Those Dominating Dominant Sevenths

Musicians love their dominant sevenths. Why do they love them so much? Do dominant sevenths deserve so much attention at the expense of other hard working tax paying seventh chords like major and minor sevenths?

To start with, let’s examine what a dominant seventh chord is. In its basic form, this chord has four different notes sounding simultaneously, with the spacing of three, three and four semitones between each of its notes (going from the lowest note to the highest note). Here is a list of twelve different dominant seventh chords:

G, B, D and F
G#, B#, D# and F#
A, C#, E and G
Bb, D, F and Ab
B, D#, F# and A
C, E, G and Bb
C#, E#, G# and B
D, F#, A and C
Eb, G, Bb and Db
E, G#, B and D
F, A, C and Eb
F#, A#, C# and E

The above twelve chords belong to the following major and minor keys respectively: C, C#, D, Eb, E, F, F#, G, Ab, A, Bb and B.

The chords are called dominant sevenths because their bottom note starts on the fifth degree (called the dominant) of the scale. They also have a top note placed seven letters above the bottom note; hence, the word seventh appears in dominant seventh. For example, our first above listing is G, B, D and F. G is the fifth note in C major or C minor. As well, the F is seven letters above the bottom G (G, A, B, C, D, E and F… we count all of the letters including the G and F).

Dominant seventh chords are popular for a number of reasons. They are versatile in that they can be effectively stacked into a more complex chord. Again, let’s use the first listing to demonstrate this. If we add another note overtop of our first chord, we get the following: G, B, D, F and A. This is called a dominant ninth chord. Similarly, we can build eleventh and thirteenth chords by using the same stacking technique. Dominant chords of this variety, when arranged skilfully, open the door to a whole new harmonic vocabulary in many styles of jazz.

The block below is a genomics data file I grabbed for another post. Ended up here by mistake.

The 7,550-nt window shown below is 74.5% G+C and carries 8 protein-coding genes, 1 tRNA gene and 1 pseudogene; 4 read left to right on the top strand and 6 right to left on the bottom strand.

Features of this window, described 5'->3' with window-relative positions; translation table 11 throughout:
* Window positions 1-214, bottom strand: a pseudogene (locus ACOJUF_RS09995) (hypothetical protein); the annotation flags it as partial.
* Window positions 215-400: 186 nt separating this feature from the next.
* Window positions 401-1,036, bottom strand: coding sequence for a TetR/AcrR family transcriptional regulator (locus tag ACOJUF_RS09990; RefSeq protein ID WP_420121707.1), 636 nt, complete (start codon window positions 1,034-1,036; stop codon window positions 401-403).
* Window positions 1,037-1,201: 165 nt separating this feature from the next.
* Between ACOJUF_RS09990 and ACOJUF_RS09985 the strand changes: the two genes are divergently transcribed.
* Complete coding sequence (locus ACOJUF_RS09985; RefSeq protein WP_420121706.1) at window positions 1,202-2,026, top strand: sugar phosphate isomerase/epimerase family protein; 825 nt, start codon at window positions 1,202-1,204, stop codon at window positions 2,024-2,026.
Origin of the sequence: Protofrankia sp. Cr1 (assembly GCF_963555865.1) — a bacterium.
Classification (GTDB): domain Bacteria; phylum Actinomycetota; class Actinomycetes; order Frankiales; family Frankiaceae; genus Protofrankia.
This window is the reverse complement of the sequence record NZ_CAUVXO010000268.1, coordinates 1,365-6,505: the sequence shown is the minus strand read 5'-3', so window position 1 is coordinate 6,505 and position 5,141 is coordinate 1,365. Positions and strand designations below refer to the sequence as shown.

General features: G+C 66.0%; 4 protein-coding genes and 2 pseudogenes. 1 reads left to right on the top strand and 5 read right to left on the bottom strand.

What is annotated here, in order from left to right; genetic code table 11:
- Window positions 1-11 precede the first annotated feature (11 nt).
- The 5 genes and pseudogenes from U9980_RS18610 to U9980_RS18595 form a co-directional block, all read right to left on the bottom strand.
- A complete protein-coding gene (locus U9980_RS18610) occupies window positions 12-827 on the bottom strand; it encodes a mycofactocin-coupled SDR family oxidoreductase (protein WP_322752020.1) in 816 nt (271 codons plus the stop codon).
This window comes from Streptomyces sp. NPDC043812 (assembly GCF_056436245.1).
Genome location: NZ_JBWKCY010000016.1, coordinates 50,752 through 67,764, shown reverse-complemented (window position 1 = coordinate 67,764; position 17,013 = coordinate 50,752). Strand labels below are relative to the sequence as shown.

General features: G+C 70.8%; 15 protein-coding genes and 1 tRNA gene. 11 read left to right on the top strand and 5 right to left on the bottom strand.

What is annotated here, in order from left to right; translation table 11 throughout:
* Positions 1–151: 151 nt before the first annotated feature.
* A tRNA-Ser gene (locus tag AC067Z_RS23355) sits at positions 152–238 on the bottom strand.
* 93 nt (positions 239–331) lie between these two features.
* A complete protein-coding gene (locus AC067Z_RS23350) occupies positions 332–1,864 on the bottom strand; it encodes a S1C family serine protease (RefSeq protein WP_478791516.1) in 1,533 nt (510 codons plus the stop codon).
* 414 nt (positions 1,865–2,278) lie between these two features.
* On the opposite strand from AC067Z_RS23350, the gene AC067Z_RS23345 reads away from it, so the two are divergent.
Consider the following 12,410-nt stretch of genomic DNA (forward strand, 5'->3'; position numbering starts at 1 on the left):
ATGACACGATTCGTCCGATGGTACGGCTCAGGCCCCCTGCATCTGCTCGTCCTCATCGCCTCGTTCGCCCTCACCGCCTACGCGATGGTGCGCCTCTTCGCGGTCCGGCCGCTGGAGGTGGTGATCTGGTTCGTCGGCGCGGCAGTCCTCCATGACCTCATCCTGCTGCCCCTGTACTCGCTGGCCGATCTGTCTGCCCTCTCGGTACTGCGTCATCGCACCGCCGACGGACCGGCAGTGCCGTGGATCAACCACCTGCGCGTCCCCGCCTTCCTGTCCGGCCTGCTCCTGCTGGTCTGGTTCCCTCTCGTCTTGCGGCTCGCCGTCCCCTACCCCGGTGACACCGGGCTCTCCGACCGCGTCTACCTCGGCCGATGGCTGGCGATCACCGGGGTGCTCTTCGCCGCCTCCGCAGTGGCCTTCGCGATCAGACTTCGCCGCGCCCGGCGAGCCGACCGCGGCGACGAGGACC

Dominant sevenths also play a significant roll in different types of cadences. A cadence is a chord progression at the end of a music phrase, section or composition. The most common progression involving a dominant or dominant seventh chord is a 5-1 (called a perfect) cadence. Other common chord sequences involving dominant and dominant seventh chords include the following:




The five in the above chord progressions signifies a dominant chord, which is often substituted with a dominant seventh, ninth, eleventh or thirteenth chord. As a final note, dominant seventh, ninth, eleventh and thirteenth chords are easily altered by raising or lowering the fifth and/or ninth note degree of the chord.

Those Dominating Dominant Sevenths 9.6 of 10 on the basis of 1940 Review.